button.onNext(Unit)
}
--- Example of: withLatestFrom ---
Paris
Paris

Using sample

A close relative to withLatestFrom is the sample operator.

exampleOf("sample") {
  val subscriptions = CompositeDisposable()

  val button = PublishSubject.create<Unit>()
  val editText = PublishSubject.create<String>()

  editText.sample(button)
    .subscribe {
      println(it)
    }.addTo(subscriptions)

  editText.onNext("Par")
  editText.onNext("Pari")
  editText.onNext("Paris")
  button.onNext(Unit)
  button.onNext(Unit)
}

Switches

Using amb

RxJava comes with one main so-called “switching” operator: amb. It allows you to produce an Observable sequence by switching between the events of the combined source sequences. This allows you to decide which sequence’s events the subscriber will receive at runtime.

exampleOf("amb") {

  val subscriptions = CompositeDisposable()

  val left = PublishSubject.create<String>()
  val right = PublishSubject.create<String>()

  // 1
  left.ambWith(right)
    .subscribe {
      println(it)
    }
    .addTo(subscriptions)

  // 2
  left.onNext("Lisbon")
  right.onNext("Copenhagen")
  left.onNext("London")
  left.onNext("Madrid")
  right.onNext("Vienna")
}

Combining elements within a sequence

All cooks know that the more you reduce, the tastier your sauce will be. Although not aimed at chefs, RxJava has the tools to reduce your sauce to its most flavorful components!

Using reduce

Through your coding adventures in Kotlin, you may already know about its reduce collection operator. If you don’t, here’s a great opportunity to learn about it, as this knowledge applies to pure Kotlin collections as well.

exampleOf("reduce") {

  val subscriptions = CompositeDisposable()

  val source = Observable.just(1, 3, 5, 7, 9)
  source
    .reduce(0) { a, b -> a + b }
    .subscribeBy(onSuccess = {
      println(it)
    })
    .addTo(subscriptions)
}
--- Example of: reduce ---
25

Using scan

A close relative to reduce is the scan operator. Can you spot the difference in the diagram below, comparing to the last one above?

exampleOf("scan") {

  val subscriptions = CompositeDisposable()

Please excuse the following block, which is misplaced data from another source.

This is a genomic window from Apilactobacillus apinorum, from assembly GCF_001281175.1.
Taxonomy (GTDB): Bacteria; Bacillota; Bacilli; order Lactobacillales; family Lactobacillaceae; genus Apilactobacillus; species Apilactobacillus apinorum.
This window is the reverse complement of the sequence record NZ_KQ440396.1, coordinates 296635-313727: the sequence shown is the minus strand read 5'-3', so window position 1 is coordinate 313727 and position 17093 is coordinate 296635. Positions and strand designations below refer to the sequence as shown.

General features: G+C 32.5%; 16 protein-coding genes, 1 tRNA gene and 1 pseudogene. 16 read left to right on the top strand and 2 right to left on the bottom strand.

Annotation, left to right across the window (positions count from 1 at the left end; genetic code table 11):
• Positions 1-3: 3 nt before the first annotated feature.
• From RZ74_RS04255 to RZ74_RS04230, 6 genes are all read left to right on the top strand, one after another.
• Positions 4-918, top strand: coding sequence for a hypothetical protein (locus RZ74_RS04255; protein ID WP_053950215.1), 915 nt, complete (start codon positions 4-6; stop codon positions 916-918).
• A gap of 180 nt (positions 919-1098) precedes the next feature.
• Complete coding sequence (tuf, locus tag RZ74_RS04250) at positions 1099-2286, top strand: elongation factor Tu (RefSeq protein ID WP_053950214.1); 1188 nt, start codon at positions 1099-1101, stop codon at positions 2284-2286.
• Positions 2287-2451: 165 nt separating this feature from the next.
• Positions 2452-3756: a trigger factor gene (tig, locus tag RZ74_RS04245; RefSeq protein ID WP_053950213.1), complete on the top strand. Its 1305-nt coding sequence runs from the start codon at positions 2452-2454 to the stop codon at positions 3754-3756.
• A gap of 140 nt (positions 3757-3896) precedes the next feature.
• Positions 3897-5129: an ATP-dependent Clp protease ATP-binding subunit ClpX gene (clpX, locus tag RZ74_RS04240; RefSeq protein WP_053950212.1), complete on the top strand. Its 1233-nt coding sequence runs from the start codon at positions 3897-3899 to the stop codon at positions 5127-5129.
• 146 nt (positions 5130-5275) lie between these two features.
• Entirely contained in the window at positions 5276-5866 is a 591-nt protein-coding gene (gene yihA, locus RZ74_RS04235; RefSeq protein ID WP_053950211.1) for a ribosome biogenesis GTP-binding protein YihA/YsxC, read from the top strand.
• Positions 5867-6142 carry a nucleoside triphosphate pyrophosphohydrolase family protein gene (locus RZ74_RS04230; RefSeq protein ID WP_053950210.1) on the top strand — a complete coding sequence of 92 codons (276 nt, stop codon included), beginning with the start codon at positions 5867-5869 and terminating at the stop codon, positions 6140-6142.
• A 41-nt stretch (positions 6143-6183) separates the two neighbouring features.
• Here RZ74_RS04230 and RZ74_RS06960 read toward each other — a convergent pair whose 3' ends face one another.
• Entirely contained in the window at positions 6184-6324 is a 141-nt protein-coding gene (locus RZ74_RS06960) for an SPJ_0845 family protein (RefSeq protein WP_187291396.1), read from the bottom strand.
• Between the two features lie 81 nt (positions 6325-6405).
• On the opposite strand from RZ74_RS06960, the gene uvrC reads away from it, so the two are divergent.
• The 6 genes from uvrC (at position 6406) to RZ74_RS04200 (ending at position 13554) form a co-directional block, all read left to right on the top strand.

val source = Observable.just(1, 3, 5, 7, 9)

  source
    .scan(0) { a, b -> a + b }
    .subscribe {
      println(it)
    }
    .addTo(subscriptions)
}
--- Example of: scan ---
1
4
9
16
25

Challenge: The zip case

You learned a great deal about many combining operators in this chapter. But there is so much more to learn (and more fun to be had) about sequence combination!

Key points

  • You can prepend or append Observable sequences to one another using operators like startWith, concatWith, and concatMap.
  • The merge family of operators lets you merge sequences together so that items are received in the order that they are emitted.
  • The combineLatest operator lets you combine heterogeneous observables into a type that gets emitted each time one of the inner observables emits.
  • The zip operators emit only when each of the inner Observables have all emitted a new value, called indexed sequencing; the overall Observable completes when any of the inner Observables complete.
  • In combined sequences, if an inner sequence emits an error, then generally the overall Observable emits the error and the sequence terminates.
  • Triggering operators like withLatestFrom and sample let you limit the emitting of elements to only when certain triggering events occur.
  • The amb or “ambiguous” operator lets you switch between multiple Observables by sticking to the first one that is active.
  • The reduce and scan operators let you combine the elements in a sequence based on an input lambda; reduce only emits the final value when it receives the complete event, whereas scan emits intermediate accumulated values.

Where to go from here?

Having been introduced to combining operators, in the next chapter you’ll see them in action in an Android app. The app project will retrieve data from a NASA API that you will combine in various ways. Despite being Earth-based data, it’s sure to be out of this world!